Kenya bans use of mobile phones in schools

October 2, 2008 • Mobile and Telecoms

KENYA has banned use of cell phones in schools as one way to contain scholars’ rioting, which hit the country over second weekend of July. Kenyan scholars went on rampage over alleged maladministration, incompetent staff and poor supervision, which students claim to be barrier to learners staying in school’s residences.

Education Minister Sam Ongeri ordered for removal of music systems and DVDs from school buses, among other tough new measures aimed at restoring discipline in boarding schools. “I am banning the use of mobile phones by our students in our schools,” Mr Ongeri told Parliament. Mr Ongeri also directed schools to stop buying luxury buses with TVs and powerful music systems, urging schools to hand over to police students who either organised or took part in the violence. Speaking in parliament, education minister described the spate of strikes as a matter of national concern and told MPs that his ministry had developed manuals on safety and peace in education.

The minister had singled out political interference in schools’ administration and mismanagement as other causes of chaos in Kenya education. He asked school administrators to assess damages and forward information to the Ministry of Education headquarters. The ban, which takes effect immediately, comes a day after police charged dozens of students with arson and inciting violence after the mid-July weekend riots that left at least one student dead and several injured as scholars torched buildings and destroyed property.

Although the minister is imposing tough measures on scholars to curb strikes, another report said students of one of the schools in central Kenya went on the rampage, burning a dormitory. Furious politicians, parents and teachers angered by the ongoing unrest are now calling for the reinstatement of canning (whipping) as a form of discipline in schools which was officially abolished in Kenya seven years ago.

A Member of Parliament, Mr David Koech, attributed strikes to delays by ministry to disburse funds for free secondary education, while also seeking clarification a number of teachers handling guidance and counseling in schools, to deal with situations like current education crisis. More than 300 secondary schools have gone on strike in Kenya over the past month, while students have destroyed properties worth millions of shillings as they protest against poor living conditions and bad management. Kenya introduced a free secondary schooling education programme with a target of raising student enrolment to 1.4 million by end of the year after having been alarmed by high number of primary leaving students following introduction of universal free primary education in 2002.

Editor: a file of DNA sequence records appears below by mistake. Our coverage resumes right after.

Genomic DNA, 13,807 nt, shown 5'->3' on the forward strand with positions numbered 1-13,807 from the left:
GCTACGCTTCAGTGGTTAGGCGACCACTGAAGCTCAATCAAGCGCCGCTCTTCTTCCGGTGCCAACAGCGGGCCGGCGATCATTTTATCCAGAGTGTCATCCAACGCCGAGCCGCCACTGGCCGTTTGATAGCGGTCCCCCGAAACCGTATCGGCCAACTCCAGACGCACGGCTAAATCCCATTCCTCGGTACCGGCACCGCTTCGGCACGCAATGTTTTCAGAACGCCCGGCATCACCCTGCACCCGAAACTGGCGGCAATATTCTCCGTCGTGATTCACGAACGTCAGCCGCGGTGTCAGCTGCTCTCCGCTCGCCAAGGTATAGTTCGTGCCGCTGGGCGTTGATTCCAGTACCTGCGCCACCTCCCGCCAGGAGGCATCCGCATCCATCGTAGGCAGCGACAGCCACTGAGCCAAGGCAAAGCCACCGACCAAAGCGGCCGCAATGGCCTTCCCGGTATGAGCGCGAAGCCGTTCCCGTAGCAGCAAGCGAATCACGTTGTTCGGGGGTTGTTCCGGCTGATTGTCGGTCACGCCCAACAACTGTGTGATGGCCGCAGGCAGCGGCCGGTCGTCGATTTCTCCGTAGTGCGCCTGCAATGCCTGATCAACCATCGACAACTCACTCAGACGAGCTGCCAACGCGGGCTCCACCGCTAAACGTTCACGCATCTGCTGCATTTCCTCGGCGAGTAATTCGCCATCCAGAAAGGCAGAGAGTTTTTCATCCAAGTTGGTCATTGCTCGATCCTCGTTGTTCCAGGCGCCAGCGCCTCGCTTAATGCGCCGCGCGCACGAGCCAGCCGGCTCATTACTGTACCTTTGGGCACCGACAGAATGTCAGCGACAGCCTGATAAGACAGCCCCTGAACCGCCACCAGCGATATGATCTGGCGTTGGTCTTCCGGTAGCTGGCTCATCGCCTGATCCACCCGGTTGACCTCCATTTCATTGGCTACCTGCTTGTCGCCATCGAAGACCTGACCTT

African echo



2 Responses to Kenya bans use of mobile phones in schools

  1. Econyu Stephen says:

    come on guys’

    its to my dismay that even in the 21st century of Information Age, where technology is the key to effective learning and practice such are still happening. let the students be allowed to use those gargets for academic purposes.this shall help bridge the gaps between the info-rich and info-poor.



  2. Naturinda Dalton says:

    Iam a deputy headteacher of a school from western uganda. After studying the problem of mobile phone use in School,we decided to allow students keep mobile phones.Students are however not allowed to bring them to class or use them in the Library.You simply cannot impede technological advances,in anycase, students will simply use phones under cover-turning them into deliquents? Why not follow adage:If you cant beat them,join them. Join them- but regulate how and when phones can be used in School.Now some students are asking to bring their laptops into secondary Schools, for how long shall we resist this push? Must it be cause of strikes? These are mere historical developements,lets not fear to be swept by technology tide rather we should move with the tide.

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